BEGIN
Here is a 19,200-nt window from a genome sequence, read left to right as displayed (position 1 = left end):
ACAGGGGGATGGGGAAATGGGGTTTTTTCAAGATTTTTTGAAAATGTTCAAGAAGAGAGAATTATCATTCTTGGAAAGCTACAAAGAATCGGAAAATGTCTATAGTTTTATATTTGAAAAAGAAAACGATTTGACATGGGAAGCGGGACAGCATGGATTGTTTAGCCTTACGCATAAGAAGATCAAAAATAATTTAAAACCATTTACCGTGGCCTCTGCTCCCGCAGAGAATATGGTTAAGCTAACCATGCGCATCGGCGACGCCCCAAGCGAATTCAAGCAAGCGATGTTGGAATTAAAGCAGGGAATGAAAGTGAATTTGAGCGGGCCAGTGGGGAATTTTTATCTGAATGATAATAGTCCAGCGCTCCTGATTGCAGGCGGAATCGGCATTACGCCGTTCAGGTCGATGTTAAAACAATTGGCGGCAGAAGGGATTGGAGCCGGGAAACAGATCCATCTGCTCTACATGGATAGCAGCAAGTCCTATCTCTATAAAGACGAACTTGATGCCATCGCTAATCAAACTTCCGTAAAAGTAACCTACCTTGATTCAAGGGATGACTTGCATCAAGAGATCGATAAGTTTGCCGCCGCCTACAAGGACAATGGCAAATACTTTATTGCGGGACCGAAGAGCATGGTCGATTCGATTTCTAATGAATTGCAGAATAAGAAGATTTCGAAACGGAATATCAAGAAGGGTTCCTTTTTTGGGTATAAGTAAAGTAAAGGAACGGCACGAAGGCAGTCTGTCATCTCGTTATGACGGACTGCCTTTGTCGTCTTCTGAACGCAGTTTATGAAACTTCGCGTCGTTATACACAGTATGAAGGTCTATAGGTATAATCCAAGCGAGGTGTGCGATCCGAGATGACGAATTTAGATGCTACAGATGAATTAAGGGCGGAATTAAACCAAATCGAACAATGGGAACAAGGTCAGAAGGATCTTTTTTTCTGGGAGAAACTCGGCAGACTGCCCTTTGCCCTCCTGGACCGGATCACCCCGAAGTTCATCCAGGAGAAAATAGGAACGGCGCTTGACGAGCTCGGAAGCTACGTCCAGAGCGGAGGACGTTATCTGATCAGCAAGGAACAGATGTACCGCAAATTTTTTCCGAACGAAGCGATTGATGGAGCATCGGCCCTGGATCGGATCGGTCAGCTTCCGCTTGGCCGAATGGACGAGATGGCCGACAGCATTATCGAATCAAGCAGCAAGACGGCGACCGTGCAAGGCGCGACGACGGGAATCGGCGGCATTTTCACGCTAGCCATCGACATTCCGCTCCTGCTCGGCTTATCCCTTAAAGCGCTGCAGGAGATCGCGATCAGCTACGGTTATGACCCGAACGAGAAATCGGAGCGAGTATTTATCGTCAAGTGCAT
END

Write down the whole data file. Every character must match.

Here is a 19,200-nt window from a genome sequence, read left to right as displayed (position 1 = left end):
ACAGGGGGATGGGGAAATGGGGTTTTTTCAAGATTTTTTGAAAATGTTCAAGAAGAGAGAATTATCATTCTTGGAAAGCTACAAAGAATCGGAAAATGTCTATAGTTTTATATTTGAAAAAGAAAACGATTTGACATGGGAAGCGGGACAGCATGGATTGTTTAGCCTTACGCATAAGAAGATCAAAAATAATTTAAAACCATTTACCGTGGCCTCTGCTCCCGCAGAGAATATGGTTAAGCTAACCATGCGCATCGGCGACGCCCCAAGCGAATTCAAGCAAGCGATGTTGGAATTAAAGCAGGGAATGAAAGTGAATTTGAGCGGGCCAGTGGGGAATTTTTATCTGAATGATAATAGTCCAGCGCTCCTGATTGCAGGCGGAATCGGCATTACGCCGTTCAGGTCGATGTTAAAACAATTGGCGGCAGAAGGGATTGGAGCCGGGAAACAGATCCATCTGCTCTACATGGATAGCAGCAAGTCCTATCTCTATAAAGACGAACTTGATGCCATCGCTAATCAAACTTCCGTAAAAGTAACCTACCTTGATTCAAGGGATGACTTGCATCAAGAGATCGATAAGTTTGCCGCCGCCTACAAGGACAATGGCAAATACTTTATTGCGGGACCGAAGAGCATGGTCGATTCGATTTCTAATGAATTGCAGAATAAGAAGATTTCGAAACGGAATATCAAGAAGGGTTCCTTTTTTGGGTATAAGTAAAGTAAAGGAACGGCACGAAGGCAGTCTGTCATCTCGTTATGACGGACTGCCTTTGTCGTCTTCTGAACGCAGTTTATGAAACTTCGCGTCGTTATACACAGTATGAAGGTCTATAGGTATAATCCAAGCGAGGTGTGCGATCCGAGATGACGAATTTAGATGCTACAGATGAATTAAGGGCGGAATTAAACCAAATCGAACAATGGGAACAAGGTCAGAAGGATCTTTTTTTCTGGGAGAAACTCGGCAGACTGCCCTTTGCCCTCCTGGACCGGATCACCCCGAAGTTCATCCAGGAGAAAATAGGAACGGCGCTTGACGAGCTCGGAAGCTACGTCCAGAGCGGAGGACGTTATCTGATCAGCAAGGAACAGATGTACCGCAAATTTTTTCCGAACGAAGCGATTGATGGAGCATCGGCCCTGGATCGGATCGGTCAGCTTCCGCTTGGCCGAATGGACGAGATGGCCGACAGCATTATCGAATCAAGCAGCAAGACGGCGACCGTGCAAGGCGCGACGACGGGAATCGGCGGCATTTTCACGCTAGCCATCGACATTCCGCTCCTGCTCGGCTTATCCCTTAAAGCGCTGCAGGAGATCGCGATCAGCTACGGTTATGACCCGAACGAGAAATCGGAGCGAGTATTTATCGTCAAGTGCAT